suggested. This cannot be verified without excavation but the earthwork is
characteristic of later prehistoric linear boundaries, of which there is a
particular concentration in Wessex. While it may have been used at a later
date for herding animals, its prime function was probably land demarcation.
All fence posts are excluded from the scheduling, although the ground beneath
these features is included.
The site of the monument is shown on the attached map extract.
It includes a 2 metre boundary around the archaeological features,
considered to be essential for the monument's support and preservation.
Source: Historic England
Cross dykes are substantial linear earthworks typically between 0.2km and 1km
long and comprising one or more ditches arranged beside and parallel to one or
more banks. They generally occur in upland situations, running across ridges
and spurs. They are recognised as earthworks or as cropmarks on aerial
photographs, or as combinations of both. The evidence of excavation and
analogy with associated monuments demonstrates that their construction spans
the millennium from the Middle Bronze Age, although they may have been re-used
later. Current information favours the view that they were used as territorial
boundary markers, probably demarcating land allotment within communities,
although they may also have been used as trackways, cattle droveways or
defensive earthworks. Cross dykes are one of the few monument types which
illustrate how land was divided up in the prehistoric period. They are of
considerable importance for any analysis of settlement and land use in the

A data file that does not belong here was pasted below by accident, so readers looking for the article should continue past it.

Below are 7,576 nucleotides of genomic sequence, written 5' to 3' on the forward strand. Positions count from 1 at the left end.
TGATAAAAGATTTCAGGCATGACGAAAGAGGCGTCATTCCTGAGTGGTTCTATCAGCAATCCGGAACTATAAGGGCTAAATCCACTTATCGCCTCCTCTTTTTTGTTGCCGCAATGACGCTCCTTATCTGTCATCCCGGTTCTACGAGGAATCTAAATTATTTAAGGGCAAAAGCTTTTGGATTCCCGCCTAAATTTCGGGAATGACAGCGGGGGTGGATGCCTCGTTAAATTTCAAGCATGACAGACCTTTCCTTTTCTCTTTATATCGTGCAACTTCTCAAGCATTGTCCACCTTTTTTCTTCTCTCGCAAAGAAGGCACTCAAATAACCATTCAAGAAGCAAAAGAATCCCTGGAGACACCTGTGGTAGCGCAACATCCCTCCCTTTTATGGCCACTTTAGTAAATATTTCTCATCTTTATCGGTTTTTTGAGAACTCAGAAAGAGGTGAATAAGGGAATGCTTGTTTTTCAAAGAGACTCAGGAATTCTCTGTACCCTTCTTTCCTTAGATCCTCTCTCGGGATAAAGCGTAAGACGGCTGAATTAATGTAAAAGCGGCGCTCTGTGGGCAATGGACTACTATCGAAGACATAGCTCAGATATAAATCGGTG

Bronze Age. Very few have survived to the present day and hence all well-
preserved examples are considered to be of national importance.
Linear boundaries are substantial earthwork features comprising single or
multiple ditches and banks which may extend over distances varying between
less than 1km to over 10km. They survive as earthworks or as linear features
visible as cropmarks on aerial photographs or as a combination of both. The
evidence of excavation and study of associated monuments demonstrate that
their construction spans the millennium from the Middle Bronze Age, although
they may have been re-used later.
The scale of many linear boundaries has been taken to indicate that they were
constructed by large social groups and were used to mark important boundaries
in the landscape; their impressive scale displaying the corporate prestige of
their builders. They would have been powerful symbols, often with religious
associations, used to define and order the territorial holdings of those
groups who constructed them. Linear earthworks are of considerable importance
for the analysis of settlement and land use in the later prehistoric period.
The linear boundary and cross dyke on Melbury Hill and Compton Down are well
preserved examples of these classes of monument and will contain
archaeological remains providing information about later prehistoric land use
and society. The visible relationship between the cross dyke and linear
boundary is unusual and provides a significant association, and may represent
major reorganisation of land use or territories in the Iron Age.
The cross dyke is one of five in close proximity at the end of the escarpment
providing an unusual and significant association.
Source: Historic England
Other nearby scheduled monuments